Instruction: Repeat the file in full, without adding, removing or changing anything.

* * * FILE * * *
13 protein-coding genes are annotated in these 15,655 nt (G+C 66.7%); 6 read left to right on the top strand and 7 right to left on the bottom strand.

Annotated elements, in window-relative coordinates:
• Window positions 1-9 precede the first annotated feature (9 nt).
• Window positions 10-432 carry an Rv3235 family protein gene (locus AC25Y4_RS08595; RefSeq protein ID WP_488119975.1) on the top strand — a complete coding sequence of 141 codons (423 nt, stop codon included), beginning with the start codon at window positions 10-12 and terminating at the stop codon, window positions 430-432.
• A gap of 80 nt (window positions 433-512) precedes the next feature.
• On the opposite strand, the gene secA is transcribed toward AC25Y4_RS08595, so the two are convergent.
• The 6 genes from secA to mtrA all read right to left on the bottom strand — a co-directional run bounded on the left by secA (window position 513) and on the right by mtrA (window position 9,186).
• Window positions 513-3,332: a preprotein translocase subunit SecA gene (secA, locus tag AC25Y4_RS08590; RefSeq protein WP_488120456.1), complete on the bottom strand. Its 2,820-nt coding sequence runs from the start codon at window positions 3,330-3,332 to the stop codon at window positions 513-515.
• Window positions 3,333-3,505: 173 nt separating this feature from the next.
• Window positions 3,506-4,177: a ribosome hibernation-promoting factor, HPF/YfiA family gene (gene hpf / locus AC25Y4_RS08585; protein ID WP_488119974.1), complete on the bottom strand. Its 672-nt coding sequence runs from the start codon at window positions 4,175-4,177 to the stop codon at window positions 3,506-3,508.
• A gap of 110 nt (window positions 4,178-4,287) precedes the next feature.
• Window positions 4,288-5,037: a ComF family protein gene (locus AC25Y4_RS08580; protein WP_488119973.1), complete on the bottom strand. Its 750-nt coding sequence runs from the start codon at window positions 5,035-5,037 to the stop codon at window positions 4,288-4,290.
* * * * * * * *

13 protein-coding genes are annotated in these 15,655 nt (G+C 66.7%); 6 read left to right on the top strand and 7 right to left on the bottom strand.

Annotated elements, in window-relative coordinates:
• Window positions 1-9 precede the first annotated feature (9 nt).
• Window positions 10-432 carry an Rv3235 family protein gene (locus AC25Y4_RS08595; RefSeq protein ID WP_488119975.1) on the top strand — a complete coding sequence of 141 codons (423 nt, stop codon included), beginning with the start codon at window positions 10-12 and terminating at the stop codon, window positions 430-432.
• A gap of 80 nt (window positions 433-512) precedes the next feature.
• On the opposite strand, the gene secA is transcribed toward AC25Y4_RS08595, so the two are convergent.
• The 6 genes from secA to mtrA all read right to left on the bottom strand — a co-directional run bounded on the left by secA (window position 513) and on the right by mtrA (window position 9,186).
• Window positions 513-3,332: a preprotein translocase subunit SecA gene (secA, locus tag AC25Y4_RS08590; RefSeq protein WP_488120456.1), complete on the bottom strand. Its 2,820-nt coding sequence runs from the start codon at window positions 3,330-3,332 to the stop codon at window positions 513-515.
• Window positions 3,333-3,505: 173 nt separating this feature from the next.
• Window positions 3,506-4,177: a ribosome hibernation-promoting factor, HPF/YfiA family gene (gene hpf / locus AC25Y4_RS08585; protein ID WP_488119974.1), complete on the bottom strand. Its 672-nt coding sequence runs from the start codon at window positions 4,175-4,177 to the stop codon at window positions 3,506-3,508.
• A gap of 110 nt (window positions 4,178-4,287) precedes the next feature.
• Window positions 4,288-5,037: a ComF family protein gene (locus AC25Y4_RS08580; protein WP_488119973.1), complete on the bottom strand. Its 750-nt coding sequence runs from the start codon at window positions 5,035-5,037 to the stop codon at window positions 4,288-4,290.